Central Okanagan  

'Jane Doe' finds new home


Lake Country's famous little doe is on her way to a full recovery and has even found a home.

Tri Lake Animal Hospital's Cara Reed says the Critter Care Wildlife Society in Langley will be little Jane Doe's new home.

“Jane will be traveling there tomorrow to meet three new 'sisters'!” says Reed. “She is super curious and has been investigating her surroundings more today.”

Dr. Linda Kaplan says her medical condition has healed on its own.

“She is doing very well, her patent urachus has closed with just a little TLC and some medication. She is active, alert, nursing well and gaining more weight each night.”

Check out photos of Jane Doe in the grass for the first time above and a video of her munching away below.


It's a dear little deer, but it needed some TLC after losing its mother hours after being born, luckily this little Bambi she was brought to the right place.

Louvain Schon with the Okanagan Humane Society found the fawn on her property in Oyama, its mother was found deceased nearby.

She rushed the small creature to the Tri Lake Animal Hospital, where they provide charitable support and medical services to the humane society.

Veterinarian and Co-owner Dr. Linda Kaplan says little 'Jane Doe' was brought to them still wet, umbilical cord attached and in need of immediate sustenance.

“She found the body of an adult female deer, we don't know exactly what happened, we speculate it could have been anything from being hit by a car to dying giving birth to this little baby, and very nearby she found this very tiny little baby deer,” explained Kaplan. “It was wet and the umbilicus was still moist, we believe it was born shortly before being found.”

Kaplan's team was able to rely on two of their clients, Kathy Wheeler and Colleen Ivans, who provided goat colostrum and goat's milk that is keeping the spotted leggy baby going, and to help her gain weight. “I would like to thank our clients, they jumped into action,” added Kaplan.

She says little Jane is a celebrity and her staff are over-the-moon to help her recover.

“You have a clinic of female workers who are all totally in love with this baby and who were all really fighting the urge to pick her up and treat her like a human baby,” she laughs.

Once Jane was settled, a full physical exam was done and Kaplan says they did find an issue, but they are cautiously optimistic about her long term prognosis.

She says that Jane has 'patent urachus,' which is a defect that causes urine to leak from the umbilical cord after birth when it is supposed to close and reroute to the urethra, but she says the little deer is showing signs of improvement.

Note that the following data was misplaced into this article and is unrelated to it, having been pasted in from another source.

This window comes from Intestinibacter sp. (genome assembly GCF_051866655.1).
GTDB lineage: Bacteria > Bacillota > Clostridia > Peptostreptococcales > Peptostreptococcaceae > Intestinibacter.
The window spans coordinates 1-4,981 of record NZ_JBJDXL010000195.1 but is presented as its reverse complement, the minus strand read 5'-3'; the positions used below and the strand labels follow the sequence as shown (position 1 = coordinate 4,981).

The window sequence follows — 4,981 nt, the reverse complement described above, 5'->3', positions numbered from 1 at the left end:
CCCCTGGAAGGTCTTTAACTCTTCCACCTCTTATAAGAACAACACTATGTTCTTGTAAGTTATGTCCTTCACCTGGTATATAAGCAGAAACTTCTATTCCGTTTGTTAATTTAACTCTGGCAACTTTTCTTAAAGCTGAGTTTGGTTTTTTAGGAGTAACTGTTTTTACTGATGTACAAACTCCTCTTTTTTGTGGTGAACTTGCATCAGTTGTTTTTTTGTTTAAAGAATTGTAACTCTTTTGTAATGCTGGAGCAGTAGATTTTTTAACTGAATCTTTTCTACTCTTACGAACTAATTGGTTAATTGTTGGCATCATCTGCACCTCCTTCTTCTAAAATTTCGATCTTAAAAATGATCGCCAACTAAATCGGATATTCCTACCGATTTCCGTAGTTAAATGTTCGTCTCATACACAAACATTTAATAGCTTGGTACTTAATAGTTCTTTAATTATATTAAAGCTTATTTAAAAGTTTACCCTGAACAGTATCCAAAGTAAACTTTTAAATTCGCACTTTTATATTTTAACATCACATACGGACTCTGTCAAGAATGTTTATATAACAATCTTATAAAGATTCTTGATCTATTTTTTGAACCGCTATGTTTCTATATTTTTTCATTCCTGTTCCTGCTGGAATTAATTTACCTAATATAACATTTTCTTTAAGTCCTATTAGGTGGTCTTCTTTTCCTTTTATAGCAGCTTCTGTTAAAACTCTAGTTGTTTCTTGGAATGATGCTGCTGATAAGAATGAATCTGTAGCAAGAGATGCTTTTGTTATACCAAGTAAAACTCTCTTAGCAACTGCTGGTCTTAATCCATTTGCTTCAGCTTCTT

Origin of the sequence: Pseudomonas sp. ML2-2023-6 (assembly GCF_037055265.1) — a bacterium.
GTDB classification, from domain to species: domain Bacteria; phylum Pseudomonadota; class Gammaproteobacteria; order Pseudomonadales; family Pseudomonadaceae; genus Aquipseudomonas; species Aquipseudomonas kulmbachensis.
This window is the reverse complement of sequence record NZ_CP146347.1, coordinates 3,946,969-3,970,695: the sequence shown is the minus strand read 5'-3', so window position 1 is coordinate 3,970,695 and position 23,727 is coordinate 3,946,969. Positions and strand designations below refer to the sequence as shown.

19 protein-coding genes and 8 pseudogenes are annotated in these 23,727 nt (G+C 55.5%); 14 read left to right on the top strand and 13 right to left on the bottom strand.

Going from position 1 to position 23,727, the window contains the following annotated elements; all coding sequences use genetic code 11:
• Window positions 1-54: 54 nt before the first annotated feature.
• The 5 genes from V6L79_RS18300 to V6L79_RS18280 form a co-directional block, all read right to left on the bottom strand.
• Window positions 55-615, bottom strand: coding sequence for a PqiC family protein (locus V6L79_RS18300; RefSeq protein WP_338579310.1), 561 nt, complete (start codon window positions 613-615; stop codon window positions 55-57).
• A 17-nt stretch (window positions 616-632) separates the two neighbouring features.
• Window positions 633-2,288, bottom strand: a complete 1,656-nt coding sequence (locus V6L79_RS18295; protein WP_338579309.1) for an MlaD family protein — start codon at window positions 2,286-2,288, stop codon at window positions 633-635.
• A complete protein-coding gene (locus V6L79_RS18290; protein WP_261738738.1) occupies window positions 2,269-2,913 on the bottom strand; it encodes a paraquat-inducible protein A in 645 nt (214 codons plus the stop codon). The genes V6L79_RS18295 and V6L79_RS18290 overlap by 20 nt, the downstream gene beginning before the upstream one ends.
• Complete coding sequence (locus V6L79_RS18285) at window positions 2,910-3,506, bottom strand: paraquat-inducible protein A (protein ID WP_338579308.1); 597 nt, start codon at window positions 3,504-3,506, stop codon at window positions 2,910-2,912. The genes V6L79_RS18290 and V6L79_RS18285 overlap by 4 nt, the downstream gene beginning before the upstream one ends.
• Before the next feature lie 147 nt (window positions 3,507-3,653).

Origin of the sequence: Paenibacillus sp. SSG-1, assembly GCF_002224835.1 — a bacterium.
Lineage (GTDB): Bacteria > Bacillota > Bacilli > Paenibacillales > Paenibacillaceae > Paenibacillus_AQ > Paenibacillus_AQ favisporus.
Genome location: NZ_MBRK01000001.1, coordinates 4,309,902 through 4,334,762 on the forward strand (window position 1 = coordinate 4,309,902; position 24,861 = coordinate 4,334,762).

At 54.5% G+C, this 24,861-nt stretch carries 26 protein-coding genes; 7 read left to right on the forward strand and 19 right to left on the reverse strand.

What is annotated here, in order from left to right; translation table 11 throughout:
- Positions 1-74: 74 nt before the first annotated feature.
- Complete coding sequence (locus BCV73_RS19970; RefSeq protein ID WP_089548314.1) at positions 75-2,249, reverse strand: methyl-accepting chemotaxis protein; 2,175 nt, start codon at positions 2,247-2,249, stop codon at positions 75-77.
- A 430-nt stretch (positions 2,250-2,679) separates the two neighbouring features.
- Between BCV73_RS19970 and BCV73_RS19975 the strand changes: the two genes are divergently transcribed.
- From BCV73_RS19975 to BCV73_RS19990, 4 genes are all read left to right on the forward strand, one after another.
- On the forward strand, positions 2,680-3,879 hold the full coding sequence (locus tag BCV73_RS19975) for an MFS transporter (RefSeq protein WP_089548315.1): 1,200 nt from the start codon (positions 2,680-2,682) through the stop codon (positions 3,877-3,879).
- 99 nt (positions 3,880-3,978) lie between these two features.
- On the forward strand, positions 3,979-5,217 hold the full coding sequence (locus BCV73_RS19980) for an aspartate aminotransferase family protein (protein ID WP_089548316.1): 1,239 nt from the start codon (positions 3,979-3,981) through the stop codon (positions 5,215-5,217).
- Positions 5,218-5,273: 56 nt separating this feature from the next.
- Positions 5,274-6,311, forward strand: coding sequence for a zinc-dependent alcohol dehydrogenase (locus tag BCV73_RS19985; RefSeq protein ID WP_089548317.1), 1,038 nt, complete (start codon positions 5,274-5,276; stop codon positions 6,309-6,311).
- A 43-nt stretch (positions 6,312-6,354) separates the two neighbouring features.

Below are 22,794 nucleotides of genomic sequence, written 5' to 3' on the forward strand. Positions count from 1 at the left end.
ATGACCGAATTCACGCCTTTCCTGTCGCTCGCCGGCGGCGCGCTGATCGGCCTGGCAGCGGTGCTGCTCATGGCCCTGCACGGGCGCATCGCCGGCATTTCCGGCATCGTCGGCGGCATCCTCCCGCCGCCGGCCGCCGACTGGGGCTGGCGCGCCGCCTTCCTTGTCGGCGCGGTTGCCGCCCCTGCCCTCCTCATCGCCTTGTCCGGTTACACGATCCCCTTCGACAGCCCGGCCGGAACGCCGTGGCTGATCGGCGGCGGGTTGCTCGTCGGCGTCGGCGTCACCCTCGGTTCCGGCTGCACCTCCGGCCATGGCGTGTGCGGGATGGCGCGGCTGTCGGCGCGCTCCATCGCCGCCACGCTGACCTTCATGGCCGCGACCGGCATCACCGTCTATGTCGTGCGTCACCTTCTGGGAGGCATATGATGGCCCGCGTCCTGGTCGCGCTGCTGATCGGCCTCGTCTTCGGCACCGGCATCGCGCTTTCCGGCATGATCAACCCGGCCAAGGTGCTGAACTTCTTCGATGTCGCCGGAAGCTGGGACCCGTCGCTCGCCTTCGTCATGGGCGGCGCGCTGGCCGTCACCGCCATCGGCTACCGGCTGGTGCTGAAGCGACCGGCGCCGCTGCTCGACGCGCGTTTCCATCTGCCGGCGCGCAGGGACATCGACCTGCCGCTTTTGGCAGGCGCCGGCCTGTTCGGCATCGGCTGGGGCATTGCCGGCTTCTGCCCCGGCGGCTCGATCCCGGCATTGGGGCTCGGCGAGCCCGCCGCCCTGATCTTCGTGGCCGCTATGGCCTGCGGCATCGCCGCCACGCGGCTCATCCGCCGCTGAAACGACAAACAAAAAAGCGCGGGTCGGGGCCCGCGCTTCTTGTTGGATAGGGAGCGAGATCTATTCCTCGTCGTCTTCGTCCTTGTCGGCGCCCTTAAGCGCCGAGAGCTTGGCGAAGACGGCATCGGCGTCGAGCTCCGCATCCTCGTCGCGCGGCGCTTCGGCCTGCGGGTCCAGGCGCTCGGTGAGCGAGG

“As the day progresses it is getting drier and drier though and she is getting more urine out her uretha. I would know because I picked her up a short while ago and got peed on, so I know things are working better,” laughs Kaplan.

The little deer is on medicine to make sure she doesn't develop an infection and she is being watched very closely.

Now the crew at Tri Lake Animal Hospital is on the hunt for an accredited rehabilitation facility for her.

“They'll raise her and hopefully get her less and less acclimatized to people and more able to cope in a wild setting, with the hope she can be released.”

Kaplan says every spring her and other local veterinarians are brought a little parade of baby birds and baby animals. They will always do their best with these little creatures, pro bono.

But she urges that this was a special case with her mother found dead nearby, and it is not usually advised to take a baby animal from the wild.

The BC Conservation office provided the following tips if you do find a young deer alone.

  • Deer leave their young for long periods of time (up to 10-12 hours) while they are off eating. The young are built to hide from predators, and in the case of deer fawns, don't develop scent until they are several weeks old.

  • If you come across a deer fawn on its own, LEAVE IT ALONE, DO NOT TOUCH IT.  Deer are very sensitive to the smell of a predator and will abandon their fawn if it smells like a human.  

  • DO NOT PICK UP THE FAWN.  Fawns will play dead when handled.  Their breathing becomes very shallow, they go limp and appear dead.  This is their natural reaction to being handled by a predator.

  • If you notice a fawn, stay far away from it, but you can keep an eye on it.  Mother deer can see, smell and  hear you, and will not return to their fawn if they sense your presence.

  • If no mother returns after observing the fawn for 8 hours, call the BC Conservation hotline 1-877-952-7277


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